If there is any worry about transplant shock occurring, try covering the plants from long hours of direct sunlight or to retain soil warmth. Cover the plant intermittently over a four-day period, furthering the gradual transition process and minimizing the possibility of shock.

Transplant Shock

Transplant shock happens most often because of damage a plant sustains during the transplant process. If a plant’s roots or stem are harmed, the plant will lose nutrients and go into shock. Some symptoms of shock to look out for include reduced vigor (small, less vibrant structure), and curled, rolled or yellowing leaves.

If you notice your transplanted plant is in shock, keep the plant’s soil moist and limit its exposure to direct sunlight to a minimum to minimize further damage. Eventually, the seedling will return to health. Transplanting is a delicate process, but offers so many benefits to the gardening enthusiast.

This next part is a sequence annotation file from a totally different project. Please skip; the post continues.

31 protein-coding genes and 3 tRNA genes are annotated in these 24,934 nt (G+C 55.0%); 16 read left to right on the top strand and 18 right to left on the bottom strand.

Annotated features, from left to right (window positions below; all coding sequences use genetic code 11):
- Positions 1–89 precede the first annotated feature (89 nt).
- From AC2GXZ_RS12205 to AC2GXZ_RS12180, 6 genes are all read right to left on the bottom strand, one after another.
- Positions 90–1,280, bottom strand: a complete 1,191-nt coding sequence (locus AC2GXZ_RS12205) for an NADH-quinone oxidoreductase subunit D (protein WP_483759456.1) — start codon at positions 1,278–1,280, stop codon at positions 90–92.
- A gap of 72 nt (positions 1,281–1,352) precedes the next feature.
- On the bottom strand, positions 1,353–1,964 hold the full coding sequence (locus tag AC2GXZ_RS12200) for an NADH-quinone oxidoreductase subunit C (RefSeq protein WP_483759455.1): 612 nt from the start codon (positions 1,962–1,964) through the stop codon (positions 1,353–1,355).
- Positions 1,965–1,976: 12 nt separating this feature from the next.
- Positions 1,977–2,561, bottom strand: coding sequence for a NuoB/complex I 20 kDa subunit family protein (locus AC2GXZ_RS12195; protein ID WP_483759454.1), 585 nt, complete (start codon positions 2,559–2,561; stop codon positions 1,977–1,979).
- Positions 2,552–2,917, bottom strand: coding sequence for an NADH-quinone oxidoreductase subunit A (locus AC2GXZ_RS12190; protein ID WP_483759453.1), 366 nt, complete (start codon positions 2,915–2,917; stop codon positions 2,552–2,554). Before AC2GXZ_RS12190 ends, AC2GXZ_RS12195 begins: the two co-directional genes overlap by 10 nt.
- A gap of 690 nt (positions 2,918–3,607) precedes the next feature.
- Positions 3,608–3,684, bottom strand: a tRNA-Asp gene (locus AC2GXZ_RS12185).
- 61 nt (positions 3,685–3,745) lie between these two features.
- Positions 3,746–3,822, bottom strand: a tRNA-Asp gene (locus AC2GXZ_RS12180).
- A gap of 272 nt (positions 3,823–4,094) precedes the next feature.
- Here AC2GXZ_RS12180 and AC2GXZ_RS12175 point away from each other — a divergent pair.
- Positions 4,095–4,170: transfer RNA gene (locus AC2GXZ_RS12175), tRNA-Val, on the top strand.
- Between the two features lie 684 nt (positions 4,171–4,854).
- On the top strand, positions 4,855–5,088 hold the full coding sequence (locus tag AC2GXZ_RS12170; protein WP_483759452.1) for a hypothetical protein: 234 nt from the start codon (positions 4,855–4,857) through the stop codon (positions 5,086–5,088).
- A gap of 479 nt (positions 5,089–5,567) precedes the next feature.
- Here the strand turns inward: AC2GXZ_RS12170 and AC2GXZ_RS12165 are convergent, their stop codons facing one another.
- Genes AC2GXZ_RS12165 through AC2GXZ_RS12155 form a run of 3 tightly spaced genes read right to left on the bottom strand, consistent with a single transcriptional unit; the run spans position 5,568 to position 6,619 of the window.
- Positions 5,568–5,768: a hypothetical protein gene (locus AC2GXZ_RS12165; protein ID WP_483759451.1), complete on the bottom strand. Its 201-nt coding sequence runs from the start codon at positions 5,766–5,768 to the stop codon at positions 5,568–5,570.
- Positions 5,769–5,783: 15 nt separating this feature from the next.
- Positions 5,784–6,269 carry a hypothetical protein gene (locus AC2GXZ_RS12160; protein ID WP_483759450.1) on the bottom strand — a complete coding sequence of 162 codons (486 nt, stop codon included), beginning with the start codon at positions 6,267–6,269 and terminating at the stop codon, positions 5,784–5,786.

Remember to follow these simple steps: allow the seedling to grow indoors until true leaves appear; allow the seedling to harden over time; prepare the garden; transplant carefully; and watch for transplant shock symptoms for the first few days. Do those things and your plants will flourish long after the transplanting process is over.


Share This Article

  • Facebook
  • LinkedIn
  • Twitter

Written by Bryan Traficante | Co-founder

Profile Picture of Bryan Traficante

Bryan Traficante co-founded Garden In Minutes® in 2012, turning a passion for home gardening and innovation into a family-owned venture to make starting a quality garden easier. Bryan and his family invented the Garden Grid™ watering system, a pre-assembled plant spacing guide and watering system in one, which combines square-foot gardening planting principles with ground-level irrigation.

Related Articles

Go back to top
Maximum Yield Logo

You must be 19 years of age or older to enter this site.

Please confirm your date of birth:

This feature requires cookies to be enabled